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Book Jacket

Trade Paperback
112 pages
May 2006
Tommy Nelson

The Illustrated Bible: The Gospel of Matthew

by Keith Neely

Review  |   Author Bio  |  Read an Excerpt


Tommy Nelson has recently released The Gospel of Matthew from the Illustrated International Children's Bible series. They have set the gospel to a graphic format with well-drawn, respectful cartoon pictures. The top of each page shows the verses covered on that page, making it easy to find passages. Each section begins with a phrase summarizing the text. Verse numbers identify the verses. Narrative parts of the passage appear in boxes with dialogue in bubbles drawn to the characters. Old Testament passages referred to are set in separate boxes. Some pages include notes at the bottom of the pages.

The table of contents lists the chapter and the subject headings, allowing the reader to find specific accounts. The book ends with several pages for children to record the people and situations they want to pray for, answered prayers, and notes.

When I asked to review the book, I had serious reservations about the idea of a "comic-book" Bible, though I knew that some missions groups and those ministering to the persecuted church have used the style. I still prefer a traditional style of Bible for my children, but I was impressed with this Tommy Nelson version.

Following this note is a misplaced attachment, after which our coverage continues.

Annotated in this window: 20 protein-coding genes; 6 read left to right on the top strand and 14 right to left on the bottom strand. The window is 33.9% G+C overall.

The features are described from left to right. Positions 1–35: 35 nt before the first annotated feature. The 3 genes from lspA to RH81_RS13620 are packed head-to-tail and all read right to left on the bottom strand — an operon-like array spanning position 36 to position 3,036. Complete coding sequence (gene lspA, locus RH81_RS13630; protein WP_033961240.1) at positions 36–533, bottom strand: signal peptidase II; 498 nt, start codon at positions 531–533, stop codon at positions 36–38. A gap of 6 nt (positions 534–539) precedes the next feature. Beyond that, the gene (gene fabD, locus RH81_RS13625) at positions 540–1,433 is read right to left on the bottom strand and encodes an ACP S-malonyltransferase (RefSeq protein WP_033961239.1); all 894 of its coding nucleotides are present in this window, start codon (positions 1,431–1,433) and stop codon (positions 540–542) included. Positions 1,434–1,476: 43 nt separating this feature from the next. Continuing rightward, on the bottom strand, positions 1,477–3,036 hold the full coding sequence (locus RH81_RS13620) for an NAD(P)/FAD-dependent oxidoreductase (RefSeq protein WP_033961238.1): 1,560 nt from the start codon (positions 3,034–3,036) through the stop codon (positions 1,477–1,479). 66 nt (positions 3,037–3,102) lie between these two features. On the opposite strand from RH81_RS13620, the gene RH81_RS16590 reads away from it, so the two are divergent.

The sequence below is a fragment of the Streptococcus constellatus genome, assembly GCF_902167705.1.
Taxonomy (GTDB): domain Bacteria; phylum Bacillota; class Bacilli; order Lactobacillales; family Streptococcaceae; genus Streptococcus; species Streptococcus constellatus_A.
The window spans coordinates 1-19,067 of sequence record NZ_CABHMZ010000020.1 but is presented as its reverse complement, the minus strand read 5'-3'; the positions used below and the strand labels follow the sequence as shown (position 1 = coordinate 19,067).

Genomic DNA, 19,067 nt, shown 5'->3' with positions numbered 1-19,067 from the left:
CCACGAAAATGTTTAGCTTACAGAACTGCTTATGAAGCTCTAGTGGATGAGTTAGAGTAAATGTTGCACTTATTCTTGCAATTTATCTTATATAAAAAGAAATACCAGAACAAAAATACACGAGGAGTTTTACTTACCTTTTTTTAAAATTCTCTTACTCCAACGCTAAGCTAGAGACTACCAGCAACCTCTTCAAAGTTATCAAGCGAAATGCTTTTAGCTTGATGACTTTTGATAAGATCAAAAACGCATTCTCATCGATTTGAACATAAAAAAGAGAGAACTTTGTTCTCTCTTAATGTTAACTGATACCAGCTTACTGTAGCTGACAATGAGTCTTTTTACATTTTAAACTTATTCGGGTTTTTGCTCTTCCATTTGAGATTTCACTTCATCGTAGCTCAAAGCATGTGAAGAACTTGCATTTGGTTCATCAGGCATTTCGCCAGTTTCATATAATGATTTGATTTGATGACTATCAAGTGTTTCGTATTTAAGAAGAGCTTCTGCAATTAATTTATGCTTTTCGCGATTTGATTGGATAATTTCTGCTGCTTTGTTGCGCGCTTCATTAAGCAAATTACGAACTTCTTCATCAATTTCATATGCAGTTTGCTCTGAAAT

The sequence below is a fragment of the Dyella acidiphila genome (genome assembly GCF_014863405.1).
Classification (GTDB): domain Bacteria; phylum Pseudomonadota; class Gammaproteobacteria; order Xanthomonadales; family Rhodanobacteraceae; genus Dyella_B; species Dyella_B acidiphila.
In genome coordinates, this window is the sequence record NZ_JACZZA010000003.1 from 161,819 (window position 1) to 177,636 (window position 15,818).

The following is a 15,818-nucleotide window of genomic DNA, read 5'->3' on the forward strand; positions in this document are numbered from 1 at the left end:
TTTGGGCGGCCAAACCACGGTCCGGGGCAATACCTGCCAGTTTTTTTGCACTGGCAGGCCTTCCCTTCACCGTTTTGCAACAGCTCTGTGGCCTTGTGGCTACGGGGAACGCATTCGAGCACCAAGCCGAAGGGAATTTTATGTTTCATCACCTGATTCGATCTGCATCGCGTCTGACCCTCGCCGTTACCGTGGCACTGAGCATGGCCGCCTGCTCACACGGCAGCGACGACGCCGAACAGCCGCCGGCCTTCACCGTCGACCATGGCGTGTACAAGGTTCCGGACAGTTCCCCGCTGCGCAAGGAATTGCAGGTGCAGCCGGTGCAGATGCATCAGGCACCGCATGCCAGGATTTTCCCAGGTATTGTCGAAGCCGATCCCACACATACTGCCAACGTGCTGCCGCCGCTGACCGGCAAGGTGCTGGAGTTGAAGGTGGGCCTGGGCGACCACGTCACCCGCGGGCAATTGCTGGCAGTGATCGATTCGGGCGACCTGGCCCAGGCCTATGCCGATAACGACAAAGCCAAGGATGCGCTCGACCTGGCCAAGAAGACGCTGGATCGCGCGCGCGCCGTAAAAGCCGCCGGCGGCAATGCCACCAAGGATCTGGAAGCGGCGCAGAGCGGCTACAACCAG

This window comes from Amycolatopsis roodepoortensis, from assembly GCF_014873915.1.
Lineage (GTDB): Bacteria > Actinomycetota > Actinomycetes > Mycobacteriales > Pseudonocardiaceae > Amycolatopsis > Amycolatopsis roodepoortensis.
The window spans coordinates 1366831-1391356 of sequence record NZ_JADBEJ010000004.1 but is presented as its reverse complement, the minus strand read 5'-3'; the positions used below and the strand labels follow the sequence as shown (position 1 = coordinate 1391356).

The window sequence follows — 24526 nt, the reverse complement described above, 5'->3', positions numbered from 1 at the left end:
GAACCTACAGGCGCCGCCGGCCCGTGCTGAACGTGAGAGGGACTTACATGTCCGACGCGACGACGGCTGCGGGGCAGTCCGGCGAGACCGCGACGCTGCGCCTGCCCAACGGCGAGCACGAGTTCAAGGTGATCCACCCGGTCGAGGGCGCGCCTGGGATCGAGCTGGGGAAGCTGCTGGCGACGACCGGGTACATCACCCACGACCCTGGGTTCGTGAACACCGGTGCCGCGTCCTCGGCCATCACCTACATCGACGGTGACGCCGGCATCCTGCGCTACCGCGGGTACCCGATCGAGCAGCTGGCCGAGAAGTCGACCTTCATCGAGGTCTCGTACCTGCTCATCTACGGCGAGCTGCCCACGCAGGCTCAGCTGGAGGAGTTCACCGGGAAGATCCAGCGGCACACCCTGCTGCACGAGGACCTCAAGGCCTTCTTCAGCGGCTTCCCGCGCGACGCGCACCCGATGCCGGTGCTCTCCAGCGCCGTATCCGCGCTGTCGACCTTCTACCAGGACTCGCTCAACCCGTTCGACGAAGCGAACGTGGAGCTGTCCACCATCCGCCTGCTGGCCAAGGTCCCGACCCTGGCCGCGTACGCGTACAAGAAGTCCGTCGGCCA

The pictures were reverent, colorful, and clarified the text in some passages, such as in the parable of the woman hiding a little yeast in her flour. I liked that you could find specific verses though occasionally what to read next was a little confusing. I found only one mistake, and that was a speech bubble going to Jesus instead of Pilate in Matthew 27:13 on page 89.

The translation was easy to read. I occasionally checked it against my King James when I wasn't clear on something. It remained true to more established versions as far as I could tell, but I'm neither a translator nor a theologian. Certainly nothing jumped out as inaccurate.

This version of The Gospel of Matthew would be especially good for reluctant readers from 7 to 11 years old. It would also make a good witnessing tool to hand out at Bible clubs, Sunday school, VBS, or evangelistic campaigns, as well as a Christmas stocking stuffer or gift for unsaved children in the family. Debbie W. Wilson, Christian Book

Book Jacket:

Unique storyboard frame-by-frame illustrations of the entire Gospel of Matthew, using the full ICB text. Not a paraphrase, but actual ICB verses presented in an inviting, illustrative style for children that encourages reading and learning.